Beginning with the publication of Freedom’s Journal by Samuel Cornish and John Brown Russwurm in 1827, U.S. newspapers and periodicals written and distributed by African American journalists and publishers in the 19th and 20th centuries have played a vital role in giving voice to black communities, while chronicling and ultimately preserving history from the perspective of those communities. This product spotlight showcases subscription databases with extensive historic black newspaper collections, as well as a selection of free resources made available by the Library of Congress (LC), the U.S. National Archives and Records Administration (NARA), and other institutions.
On September 14, Dr. Carla Hayden was sworn in as the new Librarian of Congress. The first African American and the first woman to hold the position in American history, she is also only the third to have worked in a library prior to her appointment. After a moving ceremony in the Library of Congress’s (LC) 1897 Jefferson Building and a reception to meet “as many staff members as they could stand,” Hayden sat down with LJ in her ceremonial office to outline her vision for the library.
Nicholas Carr is a journalist, cultural and technology commentator, and professional skeptic on issues of the Internet, social media, and the potential consequences of our love affair with technological progress. A 2011 Pulitzer Prize finalist, he has written numerous articles, essays, contributions to his blog Rough Type, and five books, including The Shallows: What the Internet Is Doing to Our Brains and a recent collection of pieces from 2005–15, Utopia Is Creepy: And Other Provocations (both Norton). Carr will be the opening keynote speaker at LJ and School Library Journal’s virtual conference The Digital Shift, on October 19, and LJ recently caught up with him to find out where libraries fit into his thoughts on our wired world.
Last year, our library director brought a futurist to meet with the Board of Trustees to help us better understand the future of the library. I vividly remember the first point in his presentation: the vast majority of services the library will provide will stay the same. One question he didn’t address was our future as trustees. It never occurred to any of us to ask. After all, someone has to set policies, advocate for the library and budget, hire the director, and be responsible to the public. However, just as libraries themselves will undergo significant changes, so will boards.
When working with political campaigns for EveryLibrary, we are often asked to identify the most important digital tactic for winning campaigns and advocating for libraries. Many of the people who ask expect us to talk about best practices using Facebook or Twitter to reach the public. They are usually surprised to hear we still believe email is the absolute most important tool for digital campaigns. This is true because email is still fundamentally the key to the Internet. Your library’s biggest goal in digital and in-person strategy should be the acquisition of email addresses.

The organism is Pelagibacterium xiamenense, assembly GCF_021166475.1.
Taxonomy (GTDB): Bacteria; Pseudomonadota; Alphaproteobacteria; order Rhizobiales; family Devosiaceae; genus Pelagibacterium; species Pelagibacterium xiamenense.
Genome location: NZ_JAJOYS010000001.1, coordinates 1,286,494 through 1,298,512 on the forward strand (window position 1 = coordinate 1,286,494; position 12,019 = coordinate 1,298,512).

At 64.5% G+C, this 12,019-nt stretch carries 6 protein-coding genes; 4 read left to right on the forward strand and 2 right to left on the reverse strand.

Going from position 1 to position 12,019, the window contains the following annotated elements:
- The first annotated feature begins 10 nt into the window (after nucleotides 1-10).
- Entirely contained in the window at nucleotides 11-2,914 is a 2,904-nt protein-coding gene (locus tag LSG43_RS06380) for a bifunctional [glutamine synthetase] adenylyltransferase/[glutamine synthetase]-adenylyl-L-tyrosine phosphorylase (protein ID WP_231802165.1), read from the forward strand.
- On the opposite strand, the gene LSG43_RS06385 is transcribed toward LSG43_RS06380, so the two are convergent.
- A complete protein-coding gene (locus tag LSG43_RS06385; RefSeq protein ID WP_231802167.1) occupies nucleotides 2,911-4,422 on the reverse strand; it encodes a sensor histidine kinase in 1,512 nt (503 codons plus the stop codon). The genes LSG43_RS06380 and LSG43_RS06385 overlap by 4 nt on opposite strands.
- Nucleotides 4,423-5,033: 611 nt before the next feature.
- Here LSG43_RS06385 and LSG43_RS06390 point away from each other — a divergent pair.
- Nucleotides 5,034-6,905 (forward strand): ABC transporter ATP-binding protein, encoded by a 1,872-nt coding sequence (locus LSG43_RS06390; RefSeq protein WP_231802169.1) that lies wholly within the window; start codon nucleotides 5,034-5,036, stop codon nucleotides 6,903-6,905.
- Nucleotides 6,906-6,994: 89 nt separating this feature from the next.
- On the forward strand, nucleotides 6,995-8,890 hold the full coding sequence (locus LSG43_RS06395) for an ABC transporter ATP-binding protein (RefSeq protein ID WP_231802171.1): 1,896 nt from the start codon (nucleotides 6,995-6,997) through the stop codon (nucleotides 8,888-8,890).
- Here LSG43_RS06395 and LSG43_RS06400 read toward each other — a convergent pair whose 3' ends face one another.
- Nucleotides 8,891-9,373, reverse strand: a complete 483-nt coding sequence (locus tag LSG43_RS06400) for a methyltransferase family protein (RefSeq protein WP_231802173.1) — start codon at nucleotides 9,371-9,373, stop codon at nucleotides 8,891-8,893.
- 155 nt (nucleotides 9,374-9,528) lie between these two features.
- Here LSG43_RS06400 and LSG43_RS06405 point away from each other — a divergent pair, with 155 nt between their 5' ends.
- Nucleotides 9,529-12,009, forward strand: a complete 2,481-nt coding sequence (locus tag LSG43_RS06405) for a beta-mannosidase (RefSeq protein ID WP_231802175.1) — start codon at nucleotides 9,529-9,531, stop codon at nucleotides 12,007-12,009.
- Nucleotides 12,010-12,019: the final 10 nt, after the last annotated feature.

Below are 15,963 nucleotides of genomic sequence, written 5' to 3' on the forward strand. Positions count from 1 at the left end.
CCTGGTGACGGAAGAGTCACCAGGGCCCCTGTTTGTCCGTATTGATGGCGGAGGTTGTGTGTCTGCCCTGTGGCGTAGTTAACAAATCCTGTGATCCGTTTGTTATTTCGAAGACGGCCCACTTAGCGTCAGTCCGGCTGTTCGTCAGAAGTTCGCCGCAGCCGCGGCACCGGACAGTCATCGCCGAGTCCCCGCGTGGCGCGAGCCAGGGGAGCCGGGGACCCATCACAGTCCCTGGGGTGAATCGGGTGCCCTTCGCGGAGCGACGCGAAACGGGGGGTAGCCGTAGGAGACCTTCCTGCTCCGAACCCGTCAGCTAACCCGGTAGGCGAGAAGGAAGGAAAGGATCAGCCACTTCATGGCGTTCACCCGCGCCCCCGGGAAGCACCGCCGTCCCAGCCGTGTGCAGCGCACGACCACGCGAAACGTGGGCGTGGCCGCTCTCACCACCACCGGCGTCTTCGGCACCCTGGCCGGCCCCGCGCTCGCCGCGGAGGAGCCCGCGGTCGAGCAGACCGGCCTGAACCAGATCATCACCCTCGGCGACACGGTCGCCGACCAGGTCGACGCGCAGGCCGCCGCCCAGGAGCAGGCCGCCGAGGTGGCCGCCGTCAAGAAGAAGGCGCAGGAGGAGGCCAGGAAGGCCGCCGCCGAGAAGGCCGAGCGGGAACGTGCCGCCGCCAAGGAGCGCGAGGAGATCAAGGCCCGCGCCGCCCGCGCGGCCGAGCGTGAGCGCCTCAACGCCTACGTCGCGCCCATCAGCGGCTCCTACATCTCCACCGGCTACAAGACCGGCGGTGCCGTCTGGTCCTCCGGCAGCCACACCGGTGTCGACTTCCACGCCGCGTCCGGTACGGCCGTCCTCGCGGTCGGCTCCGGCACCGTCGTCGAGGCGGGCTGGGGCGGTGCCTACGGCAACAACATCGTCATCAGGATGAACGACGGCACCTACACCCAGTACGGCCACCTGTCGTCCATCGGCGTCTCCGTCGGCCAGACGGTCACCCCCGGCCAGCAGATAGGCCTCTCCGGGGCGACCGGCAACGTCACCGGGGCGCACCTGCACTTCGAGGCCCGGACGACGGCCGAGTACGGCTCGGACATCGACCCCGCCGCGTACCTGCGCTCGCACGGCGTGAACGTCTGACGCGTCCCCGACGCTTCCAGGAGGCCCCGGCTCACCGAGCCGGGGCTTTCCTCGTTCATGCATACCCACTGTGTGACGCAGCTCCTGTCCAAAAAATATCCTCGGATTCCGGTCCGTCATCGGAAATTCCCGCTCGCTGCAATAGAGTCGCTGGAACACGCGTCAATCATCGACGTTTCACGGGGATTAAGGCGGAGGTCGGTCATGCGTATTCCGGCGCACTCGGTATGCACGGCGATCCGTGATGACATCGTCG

Nearly nine out of ten adults have difficulty using health information, according to the U.S. Department of Health and Human Services. This isn’t surprising—thanks to the open access movement, there are a plethora of reliable medical sources out there, but many are not written for a lay audience. Meanwhile, drug companies on the one hand and anti–traditional medicine advocates on the other flood the Internet with authoritative-sounding contradictory material.
I’ve been working hard to ensure libraries understand that sustainability involves far more than “going green.” Embracing the Triple Bottom Line definition of sustainability helps libraries think holistically about the environmental, economic, and social aspects of their library and community. Nonetheless, libraries have a lot of work to do on the “going green” side of things.
Few libraries were untouched by the economic downturn of the 2000s. As systems began to rebound, however, a challenge was to replace the perception that they were down and out with the new reality of extended hours, replenished staff, and improved services. The strongest marketers among them also focused on the stories behind those comebacks, and information about what users could expect going forward. The Charlotte Mecklenburg Library (CML), in the city of Charlotte and County of Mecklenburg, NC, was determined not just to recover but to come back stronger than ever, to make sure its customers knew it—and to give them a chance to tell their side of the story.
The modern library movement began in 1876, a year that saw the birth of both the American Library Association (ALA) and Library Journal (LJ). The January 1, 1976, issue of LJ celebrated that centennial, asking 25 experts and leading librarians to project the future of libraries over the next 25–50 years. Now on LJ’s 140th anniversary, we’ve taken a sampling of those forecasts and briefly assessed their accuracy. The result is evidence of how inadequate current knowledge is to predict the future.